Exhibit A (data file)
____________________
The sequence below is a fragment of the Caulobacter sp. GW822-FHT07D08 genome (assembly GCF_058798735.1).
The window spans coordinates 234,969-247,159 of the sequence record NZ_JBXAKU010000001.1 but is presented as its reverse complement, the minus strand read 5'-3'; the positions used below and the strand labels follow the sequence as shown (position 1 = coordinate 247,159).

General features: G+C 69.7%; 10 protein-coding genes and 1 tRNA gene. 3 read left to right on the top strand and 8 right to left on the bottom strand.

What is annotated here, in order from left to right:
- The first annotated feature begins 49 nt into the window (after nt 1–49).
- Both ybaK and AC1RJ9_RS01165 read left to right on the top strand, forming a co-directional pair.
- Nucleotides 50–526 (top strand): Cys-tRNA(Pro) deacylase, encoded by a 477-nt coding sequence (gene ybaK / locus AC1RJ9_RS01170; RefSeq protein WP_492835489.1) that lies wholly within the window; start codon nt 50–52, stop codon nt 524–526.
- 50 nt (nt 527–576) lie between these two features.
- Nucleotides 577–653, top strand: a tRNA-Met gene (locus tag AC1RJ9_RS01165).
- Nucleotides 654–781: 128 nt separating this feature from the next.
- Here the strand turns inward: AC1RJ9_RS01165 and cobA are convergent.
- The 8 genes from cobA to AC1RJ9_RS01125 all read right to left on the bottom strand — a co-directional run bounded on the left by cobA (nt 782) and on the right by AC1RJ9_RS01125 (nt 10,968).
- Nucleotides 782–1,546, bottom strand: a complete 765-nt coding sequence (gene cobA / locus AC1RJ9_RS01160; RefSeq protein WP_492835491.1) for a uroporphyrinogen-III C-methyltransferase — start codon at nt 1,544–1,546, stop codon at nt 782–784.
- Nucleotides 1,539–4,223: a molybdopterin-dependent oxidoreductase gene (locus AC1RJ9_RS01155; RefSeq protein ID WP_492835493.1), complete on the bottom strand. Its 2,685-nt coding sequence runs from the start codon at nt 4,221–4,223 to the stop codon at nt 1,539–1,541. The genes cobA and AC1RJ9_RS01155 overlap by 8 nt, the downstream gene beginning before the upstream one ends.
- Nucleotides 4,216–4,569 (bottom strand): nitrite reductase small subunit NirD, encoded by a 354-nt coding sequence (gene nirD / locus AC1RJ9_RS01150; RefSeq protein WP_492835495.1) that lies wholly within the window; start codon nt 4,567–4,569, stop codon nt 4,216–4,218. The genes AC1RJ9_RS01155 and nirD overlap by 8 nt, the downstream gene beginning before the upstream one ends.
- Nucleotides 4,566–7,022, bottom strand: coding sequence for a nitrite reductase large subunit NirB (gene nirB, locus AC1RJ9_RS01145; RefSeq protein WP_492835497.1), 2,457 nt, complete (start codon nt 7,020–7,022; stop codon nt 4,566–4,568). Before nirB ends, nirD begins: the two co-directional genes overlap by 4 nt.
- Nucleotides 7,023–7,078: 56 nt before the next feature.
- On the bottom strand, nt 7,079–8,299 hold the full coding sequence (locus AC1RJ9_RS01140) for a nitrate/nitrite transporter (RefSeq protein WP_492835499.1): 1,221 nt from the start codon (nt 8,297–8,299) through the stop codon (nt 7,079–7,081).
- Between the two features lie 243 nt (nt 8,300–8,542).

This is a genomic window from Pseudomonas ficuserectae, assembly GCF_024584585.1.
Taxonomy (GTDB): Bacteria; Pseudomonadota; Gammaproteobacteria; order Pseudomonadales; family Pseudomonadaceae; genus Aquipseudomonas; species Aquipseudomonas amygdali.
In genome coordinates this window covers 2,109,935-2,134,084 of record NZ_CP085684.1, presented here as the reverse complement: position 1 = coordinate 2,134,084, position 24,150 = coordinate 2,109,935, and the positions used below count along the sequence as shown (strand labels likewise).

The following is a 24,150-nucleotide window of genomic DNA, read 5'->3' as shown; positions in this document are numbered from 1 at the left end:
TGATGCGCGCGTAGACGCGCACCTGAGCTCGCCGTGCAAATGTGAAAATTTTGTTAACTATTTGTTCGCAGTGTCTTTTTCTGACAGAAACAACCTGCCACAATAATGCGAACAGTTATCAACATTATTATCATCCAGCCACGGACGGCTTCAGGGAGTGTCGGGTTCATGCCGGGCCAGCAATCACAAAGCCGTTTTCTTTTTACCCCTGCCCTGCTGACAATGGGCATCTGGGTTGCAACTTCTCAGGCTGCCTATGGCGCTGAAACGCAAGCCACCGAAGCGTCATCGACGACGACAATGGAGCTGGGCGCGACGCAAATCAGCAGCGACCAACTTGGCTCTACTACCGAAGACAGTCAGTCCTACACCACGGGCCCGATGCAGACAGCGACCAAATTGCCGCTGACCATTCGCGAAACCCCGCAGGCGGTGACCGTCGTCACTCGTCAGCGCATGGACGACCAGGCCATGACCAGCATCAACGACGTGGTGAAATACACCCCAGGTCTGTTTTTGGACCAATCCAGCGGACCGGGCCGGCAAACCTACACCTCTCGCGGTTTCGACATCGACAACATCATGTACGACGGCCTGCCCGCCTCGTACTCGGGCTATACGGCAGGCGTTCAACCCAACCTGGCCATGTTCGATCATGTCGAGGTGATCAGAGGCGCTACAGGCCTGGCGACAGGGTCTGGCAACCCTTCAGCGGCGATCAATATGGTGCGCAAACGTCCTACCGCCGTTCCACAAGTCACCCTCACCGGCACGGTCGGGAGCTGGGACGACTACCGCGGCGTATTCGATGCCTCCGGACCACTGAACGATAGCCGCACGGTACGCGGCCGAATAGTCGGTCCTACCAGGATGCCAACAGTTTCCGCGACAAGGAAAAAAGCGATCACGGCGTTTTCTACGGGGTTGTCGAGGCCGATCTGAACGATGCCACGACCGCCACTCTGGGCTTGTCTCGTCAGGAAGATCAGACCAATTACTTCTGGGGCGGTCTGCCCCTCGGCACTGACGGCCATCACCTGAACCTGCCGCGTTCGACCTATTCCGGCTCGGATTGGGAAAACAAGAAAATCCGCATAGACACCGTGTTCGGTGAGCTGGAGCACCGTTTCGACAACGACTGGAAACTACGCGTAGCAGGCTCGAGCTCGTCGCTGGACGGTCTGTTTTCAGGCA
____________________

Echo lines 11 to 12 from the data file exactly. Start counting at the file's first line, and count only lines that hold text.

- Here the strand turns inward: AC1RJ9_RS01165 and cobA are convergent.
- The 8 genes from cobA to AC1RJ9_RS01125 all read right to left on the bottom strand — a co-directional run bounded on the left by cobA (nt 782) and on the right by AC1RJ9_RS01125 (nt 10,968).